Windows Azure Start-up Tasks Part 1


 

I find myself several times a week having conversations with people around the ability to install and configure additional software on Windows Azure™ Web and Worker roles.  This key piece of functionality provides a mechanism for you to setup the environment the way you require and still gain the benefits of Platform as a Service. 

I am writing this as a series of posts starting with the basics eventually leading to samples of how to deal with specific scenarios.

The Basics
Installation of software and features can be done through start-up tasks which run before the OnStart() method is called.  You create a list of tasks that will be executed in the order provided.  The role will not become available until all of the tasks in the list have been launched.   There are several types of start-up tasks that you have to choose from depending on the behavior you desire such as blocking or non-blocking.

  1. Simple tasks are the most commonly used.  This task type will execute the specified command and wait for it to return before launching the next task in the list.  This is great when you have an ordered set of installs etc. that must occur before the instance becomes available.
  2. Background tasks are used to start processes that are not required to be complete before the instance becomes available.  When the command is launched it will execute in the background and the next task in the list will be processed.
  3. Foreground tasks are the same as background tasks with the one caveat, the instance cannot be stopped while the foreground task is running.  The interesting behavior with this is that although you cannot stop the instance that has a running foreground task you can remove it.  So if you had 3 instances running and decided to drop the instance count to 2 the instance with the running foreground task could be shutdown.

The OnStart() method will be executed once all of the tasks in the list have been launched and all simple tasks have completed.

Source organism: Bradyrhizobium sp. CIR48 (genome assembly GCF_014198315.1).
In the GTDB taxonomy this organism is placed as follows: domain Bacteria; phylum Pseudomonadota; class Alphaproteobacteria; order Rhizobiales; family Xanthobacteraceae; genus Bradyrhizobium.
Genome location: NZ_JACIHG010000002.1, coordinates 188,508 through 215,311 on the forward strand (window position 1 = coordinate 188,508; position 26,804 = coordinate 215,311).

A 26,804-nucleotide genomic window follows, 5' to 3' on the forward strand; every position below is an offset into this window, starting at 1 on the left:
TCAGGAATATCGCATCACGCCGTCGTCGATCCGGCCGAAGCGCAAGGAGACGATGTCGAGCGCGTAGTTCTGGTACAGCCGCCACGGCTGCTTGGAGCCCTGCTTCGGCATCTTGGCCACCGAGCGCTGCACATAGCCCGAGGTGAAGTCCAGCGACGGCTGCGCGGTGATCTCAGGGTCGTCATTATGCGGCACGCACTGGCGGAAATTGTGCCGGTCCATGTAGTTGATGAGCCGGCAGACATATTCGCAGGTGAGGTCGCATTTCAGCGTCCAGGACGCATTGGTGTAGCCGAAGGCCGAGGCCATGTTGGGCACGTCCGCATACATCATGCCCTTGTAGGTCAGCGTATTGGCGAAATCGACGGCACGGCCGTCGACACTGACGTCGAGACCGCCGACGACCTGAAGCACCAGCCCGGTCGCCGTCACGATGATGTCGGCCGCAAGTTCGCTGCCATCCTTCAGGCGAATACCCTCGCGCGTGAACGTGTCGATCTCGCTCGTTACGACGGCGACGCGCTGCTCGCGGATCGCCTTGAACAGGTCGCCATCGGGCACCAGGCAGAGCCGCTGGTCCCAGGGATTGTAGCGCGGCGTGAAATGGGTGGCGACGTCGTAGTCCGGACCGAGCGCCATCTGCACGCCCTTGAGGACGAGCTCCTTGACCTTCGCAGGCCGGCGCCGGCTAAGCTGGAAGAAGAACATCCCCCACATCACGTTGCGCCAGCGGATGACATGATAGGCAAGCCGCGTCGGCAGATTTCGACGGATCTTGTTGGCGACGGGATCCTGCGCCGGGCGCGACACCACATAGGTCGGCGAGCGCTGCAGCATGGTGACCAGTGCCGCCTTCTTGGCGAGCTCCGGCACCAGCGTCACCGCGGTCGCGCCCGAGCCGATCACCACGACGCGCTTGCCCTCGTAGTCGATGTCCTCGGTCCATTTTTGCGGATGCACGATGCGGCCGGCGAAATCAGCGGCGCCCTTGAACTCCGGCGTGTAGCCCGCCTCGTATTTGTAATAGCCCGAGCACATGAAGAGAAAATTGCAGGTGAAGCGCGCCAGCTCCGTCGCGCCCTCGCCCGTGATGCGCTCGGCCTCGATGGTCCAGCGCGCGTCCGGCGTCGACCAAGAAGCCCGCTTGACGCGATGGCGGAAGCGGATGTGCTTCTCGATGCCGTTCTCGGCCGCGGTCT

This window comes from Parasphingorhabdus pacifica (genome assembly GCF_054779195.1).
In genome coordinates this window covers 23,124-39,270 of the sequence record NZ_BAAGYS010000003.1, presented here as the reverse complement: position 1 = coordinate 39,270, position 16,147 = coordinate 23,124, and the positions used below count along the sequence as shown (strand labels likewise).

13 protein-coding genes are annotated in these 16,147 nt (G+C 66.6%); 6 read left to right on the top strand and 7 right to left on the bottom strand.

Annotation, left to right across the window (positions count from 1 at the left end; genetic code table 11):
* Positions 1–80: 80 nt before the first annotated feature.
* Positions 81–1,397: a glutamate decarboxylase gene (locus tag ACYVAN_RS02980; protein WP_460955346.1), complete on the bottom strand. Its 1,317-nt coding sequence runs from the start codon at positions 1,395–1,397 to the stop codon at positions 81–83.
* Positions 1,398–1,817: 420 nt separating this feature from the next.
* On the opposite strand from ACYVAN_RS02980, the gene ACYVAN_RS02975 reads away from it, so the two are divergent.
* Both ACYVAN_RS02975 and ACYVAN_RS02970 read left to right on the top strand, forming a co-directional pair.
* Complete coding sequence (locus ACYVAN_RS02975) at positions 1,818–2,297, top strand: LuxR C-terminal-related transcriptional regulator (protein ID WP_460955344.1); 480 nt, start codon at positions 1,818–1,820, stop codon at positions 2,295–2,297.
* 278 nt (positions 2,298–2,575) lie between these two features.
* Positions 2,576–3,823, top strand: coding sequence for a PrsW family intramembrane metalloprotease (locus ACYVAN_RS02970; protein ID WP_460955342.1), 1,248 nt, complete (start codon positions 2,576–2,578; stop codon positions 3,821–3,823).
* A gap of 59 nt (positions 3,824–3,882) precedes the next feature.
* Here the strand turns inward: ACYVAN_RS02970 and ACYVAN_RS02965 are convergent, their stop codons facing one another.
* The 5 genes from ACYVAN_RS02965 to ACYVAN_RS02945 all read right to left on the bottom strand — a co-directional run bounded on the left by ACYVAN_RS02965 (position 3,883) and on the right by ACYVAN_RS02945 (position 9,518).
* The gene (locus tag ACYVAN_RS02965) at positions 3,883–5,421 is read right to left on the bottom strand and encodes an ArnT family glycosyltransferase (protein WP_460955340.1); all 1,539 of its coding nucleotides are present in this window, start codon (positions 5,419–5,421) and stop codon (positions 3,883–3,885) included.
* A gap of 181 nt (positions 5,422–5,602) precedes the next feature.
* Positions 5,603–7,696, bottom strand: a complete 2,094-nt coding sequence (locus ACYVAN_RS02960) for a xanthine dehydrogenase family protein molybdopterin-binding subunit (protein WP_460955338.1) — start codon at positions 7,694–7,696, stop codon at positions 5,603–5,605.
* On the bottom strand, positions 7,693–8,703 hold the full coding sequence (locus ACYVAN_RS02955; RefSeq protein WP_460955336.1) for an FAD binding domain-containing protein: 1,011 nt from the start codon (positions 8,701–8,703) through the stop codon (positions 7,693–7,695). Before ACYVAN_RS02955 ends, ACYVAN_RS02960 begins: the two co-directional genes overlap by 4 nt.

In order to configure these tasks you need to open your ServiceDefinition.csdef file and find the element representing the role you want to add them to.

  
Based on the XML definition above we will be working with the Worker Role named StDemo.  Add a child element named Start-up that will contain the task list.  Create a child element named task for each start-up tasks you wish to launch.

 

 

In the image above you can see that we have created 2 start-up tasks, the first one defining the following elements:

  1. commandLine: is the command to be executed, format this as you would when executing it from the command line.  In this case it will execute the file in the current directory named startup.cmd.
  2. executionContext: indicates whether to run the code as the standard or elevated user in the event it requires  administrative permissions.  In this case we are running it as an administrator (elevated).
  3. taskType: indicates the type of start-task it is.  In this case it is a simple task meaning it will block until it returns only running the second task when and if it completes.

Including the Files
Looking at the first task you will notice it is running a file named Startup.cmd but we have not added it to the deployment package yet.  I have run into encoding issues with cmd files created in Visual Studio so rather that playing with encoding I simply create the file in notepad first.  To add the file to Visual Studio 2010 perform the following steps:

  1. In Solution Explorer open the project that represents the worker role.  In the case of this demo it is StDemo.
  2. Right click on the project and select add -> Existing Item
  3. Browse to the file you want to add remembering that you may want to change the file filter to show in our case files with a “cmd” file extension.
  4. Select the file you just added in the solution explorer and navigate to the properties window.
  5. Change the “Build Action” to “Content”
  6. Change the “Copy to Output Directory” to “Copy always”

The changes performed will make Visual Studio add it to the package when it is created.  Remember that when using the Worker Role or Web Role in Hosted Core mode these files will be put into the %RoleRoot%\approot folder on the instance.  If this is a Web Role in full IIS mode (sites are defined) it will be added to the %RoleRoot%\Sitex where x is replaced by the site number (0 based).  This can be important to understand when building your script files.

 

When using start-up tasks knowing the Operating System family can be important (ex. Windows 2008 or Windows 2008 R2).  If you want to change the family you can do it in the configuration file.  Remember if you are changing it to do it in both the local and cloud or may have some frustrations determining why your script runs in the development environment but not in the cloud.  The following image shows where to change the Operating System family in your configuration file.

 

An osFamily of 1 is Windows Server 2008 while 2 is Windows Server 2008 R2.  If you choose Windows Server 2008 R2 you can leverage PowerShell 2 by default which is very nice to build start-up tasks in.

As you can see by leveraging start-up tasks some of the scenarios where PaaS does not seem to fit become attainable.  This is a great yet often overlooked feature that every Windows Azure™ Developer should become familiar with.

I hope you found this post helpful and read more on this in my next post “Windows Azure Start-up Tasks Part 2”.

 

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